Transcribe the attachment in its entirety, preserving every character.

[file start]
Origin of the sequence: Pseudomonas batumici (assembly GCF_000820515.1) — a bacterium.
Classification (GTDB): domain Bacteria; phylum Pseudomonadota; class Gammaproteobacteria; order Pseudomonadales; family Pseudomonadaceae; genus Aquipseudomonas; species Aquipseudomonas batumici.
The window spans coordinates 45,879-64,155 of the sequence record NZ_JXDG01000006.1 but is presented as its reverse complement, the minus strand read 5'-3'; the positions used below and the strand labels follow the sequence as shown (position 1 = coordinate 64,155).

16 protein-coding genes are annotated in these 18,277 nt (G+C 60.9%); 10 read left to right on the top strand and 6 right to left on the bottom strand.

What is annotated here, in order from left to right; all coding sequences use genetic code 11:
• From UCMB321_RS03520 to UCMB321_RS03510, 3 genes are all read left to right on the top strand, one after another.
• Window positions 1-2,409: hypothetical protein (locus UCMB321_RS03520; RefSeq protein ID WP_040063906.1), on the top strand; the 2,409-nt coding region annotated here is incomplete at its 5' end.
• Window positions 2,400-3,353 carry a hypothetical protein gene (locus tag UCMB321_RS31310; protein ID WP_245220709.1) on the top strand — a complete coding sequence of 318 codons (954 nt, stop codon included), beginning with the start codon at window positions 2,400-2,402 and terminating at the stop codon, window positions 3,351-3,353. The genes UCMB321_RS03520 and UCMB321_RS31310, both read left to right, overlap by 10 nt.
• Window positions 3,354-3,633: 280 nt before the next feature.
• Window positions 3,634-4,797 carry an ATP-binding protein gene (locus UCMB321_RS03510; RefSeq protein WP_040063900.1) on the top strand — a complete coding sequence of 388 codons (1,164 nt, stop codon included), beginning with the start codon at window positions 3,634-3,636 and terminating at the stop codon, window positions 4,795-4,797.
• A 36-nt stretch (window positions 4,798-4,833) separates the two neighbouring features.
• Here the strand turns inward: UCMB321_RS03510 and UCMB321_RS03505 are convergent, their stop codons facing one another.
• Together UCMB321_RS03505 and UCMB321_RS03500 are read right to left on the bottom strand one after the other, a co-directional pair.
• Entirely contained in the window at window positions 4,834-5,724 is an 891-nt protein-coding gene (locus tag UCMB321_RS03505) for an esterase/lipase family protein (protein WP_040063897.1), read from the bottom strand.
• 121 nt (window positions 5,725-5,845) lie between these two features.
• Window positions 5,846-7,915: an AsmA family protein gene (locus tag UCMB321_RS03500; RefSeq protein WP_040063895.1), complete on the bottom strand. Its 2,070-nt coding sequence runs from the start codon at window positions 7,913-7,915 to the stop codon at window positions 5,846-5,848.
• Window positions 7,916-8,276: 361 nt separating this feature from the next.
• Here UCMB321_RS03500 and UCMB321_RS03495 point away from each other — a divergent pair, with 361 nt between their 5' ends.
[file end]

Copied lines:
Origin of the sequence: Pseudomonas batumici (assembly GCF_000820515.1) — a bacterium.
Classification (GTDB): domain Bacteria; phylum Pseudomonadota; class Gammaproteobacteria; order Pseudomonadales; family Pseudomonadaceae; genus Aquipseudomonas; species Aquipseudomonas batumici.
The window spans coordinates 45,879-64,155 of the sequence record NZ_JXDG01000006.1 but is presented as its reverse complement, the minus strand read 5'-3'; the positions used below and the strand labels follow the sequence as shown (position 1 = coordinate 64,155).

16 protein-coding genes are annotated in these 18,277 nt (G+C 60.9%); 10 read left to right on the top strand and 6 right to left on the bottom strand.

What is annotated here, in order from left to right; all coding sequences use genetic code 11:
• From UCMB321_RS03520 to UCMB321_RS03510, 3 genes are all read left to right on the top strand, one after another.
• Window positions 1-2,409: hypothetical protein (locus UCMB321_RS03520; RefSeq protein ID WP_040063906.1), on the top strand; the 2,409-nt coding region annotated here is incomplete at its 5' end.
• Window positions 2,400-3,353 carry a hypothetical protein gene (locus tag UCMB321_RS31310; protein ID WP_245220709.1) on the top strand — a complete coding sequence of 318 codons (954 nt, stop codon included), beginning with the start codon at window positions 2,400-2,402 and terminating at the stop codon, window positions 3,351-3,353. The genes UCMB321_RS03520 and UCMB321_RS31310, both read left to right, overlap by 10 nt.
• Window positions 3,354-3,633: 280 nt before the next feature.
• Window positions 3,634-4,797 carry an ATP-binding protein gene (locus UCMB321_RS03510; RefSeq protein WP_040063900.1) on the top strand — a complete coding sequence of 388 codons (1,164 nt, stop codon included), beginning with the start codon at window positions 3,634-3,636 and terminating at the stop codon, window positions 4,795-4,797.
• A 36-nt stretch (window positions 4,798-4,833) separates the two neighbouring features.
• Here the strand turns inward: UCMB321_RS03510 and UCMB321_RS03505 are convergent, their stop codons facing one another.
• Together UCMB321_RS03505 and UCMB321_RS03500 are read right to left on the bottom strand one after the other, a co-directional pair.
• Entirely contained in the window at window positions 4,834-5,724 is an 891-nt protein-coding gene (locus tag UCMB321_RS03505) for an esterase/lipase family protein (protein WP_040063897.1), read from the bottom strand.
• 121 nt (window positions 5,725-5,845) lie between these two features.
• Window positions 5,846-7,915: an AsmA family protein gene (locus tag UCMB321_RS03500; RefSeq protein WP_040063895.1), complete on the bottom strand. Its 2,070-nt coding sequence runs from the start codon at window positions 7,913-7,915 to the stop codon at window positions 5,846-5,848.
• Window positions 7,916-8,276: 361 nt separating this feature from the next.
• Here UCMB321_RS03500 and UCMB321_RS03495 point away from each other — a divergent pair, with 361 nt between their 5' ends.